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PDE problem

  1. Jan 26, 2008 #1
    1. The problem statement, all variables and given/known data

    Find all functions v(x,y) such that both v_x(x,y) = x^2 + y and v_y(x,y) = x - y^3.

    2. Relevant equations



    3. The attempt at a solution

    I have no idea how to start. My instructor says to guess the solution, which I have tried, but failed.
     
  2. jcsd
  3. Jan 26, 2008 #2

    nicksauce

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    Integrate V_x with respect to x, then you have V(x,y) = x^3/3 + xy + f(y), where f is an arbitrary function. Then differentiate that expression with respect to y and compare to V_y.
     
  4. Jan 26, 2008 #3

    Defennder

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    He gave you THAT advice? I really don't know what to make of it, but guessing definitely doesn't work for me.

    As nicksauce said, the best way to do this is to treat to find F(x,y) such that its partial derivatives wrt x,y are given by your question. Have you learnt what are conservative vector fields/functions yet? The method we're using here is the same as that used to find the potential function, given a conservative vector field.
     
  5. Jan 27, 2008 #4

    HallsofIvy

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    "Guessing a solution" (and then checking) is a good way to solve a problem if you have lots of experience!

    Notice, by the way, that if vx= x2+ y then, differentiating again with respect to y, vyx= 1. If vy= x- y3 then, differentiating again with respect to x, vxy= 1. The fact that those are the same (so that the "mixed" derivatives are the same) tells us we can find such a v!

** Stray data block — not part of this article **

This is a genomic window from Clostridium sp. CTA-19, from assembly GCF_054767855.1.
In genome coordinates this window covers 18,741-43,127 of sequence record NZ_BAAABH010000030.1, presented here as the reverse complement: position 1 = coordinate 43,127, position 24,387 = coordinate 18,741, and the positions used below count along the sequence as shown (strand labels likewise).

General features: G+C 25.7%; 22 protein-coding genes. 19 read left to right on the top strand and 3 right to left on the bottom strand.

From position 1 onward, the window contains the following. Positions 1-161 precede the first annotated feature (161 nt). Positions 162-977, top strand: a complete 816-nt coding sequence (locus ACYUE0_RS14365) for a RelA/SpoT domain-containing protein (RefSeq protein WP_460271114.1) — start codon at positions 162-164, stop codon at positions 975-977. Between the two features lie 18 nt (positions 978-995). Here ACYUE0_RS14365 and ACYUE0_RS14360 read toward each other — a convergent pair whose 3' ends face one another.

Follow nicksauce's advice.
     
  6. Jan 27, 2008 #5

    jambaugh

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    It may help to look at the problem in differential form:

    [tex] d v = \frac{\partial v}{\partial x} dx + \frac{\partial v}{\partial y}dy[/tex]

    (This differential formula can be though of as the definition of the partial derivatives!)


    then integration yields:
    [tex] v+C = \int dv = \int\left(\frac{\partial v}{\partial x}\right) dx + \int\left(\frac{\partial v}{\partial y}\right)dy[/tex]

    (Trust the notation!)

    Note that when you integrate with respect to say [itex]x[/itex] your constant of integration is only "constant" with respect to [itex]x[/itex] and so can be any function of [itex]y[/itex] alone. (Since x and y are both independent variables you treat y as a constant when integrating with respect to x and vise versa).

    Say you do the above integration and get:

    [tex] v= F(x,y) + C_1(y) \quad +\quad G(x,y) + C_2(x)[/tex]

    (You can absorb the left hand side constant into the other "constant" functions.)
    You'll know F and G but must figure out [itex] C_1[/itex] and [itex] C_2[/itex]. You can do this by differentiating again once with each of x or y.
     
  7. Jan 30, 2008 #6

    jambaugh

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    Oops!!!! I erred Terribly:
    I should have said that integration yields:

    [tex] v+C = \int dv = \int \left( \frac{\partial v}{\partial x}\right) dx = \int \left( \frac{\partial v}{\partial y}\right)dy[/tex]

    you would then get something like:

    [tex] v = F(x,y) + C_1(y) = G(x,y)+C_2(x)[/tex]
     
    Last edited: Jan 30, 2008
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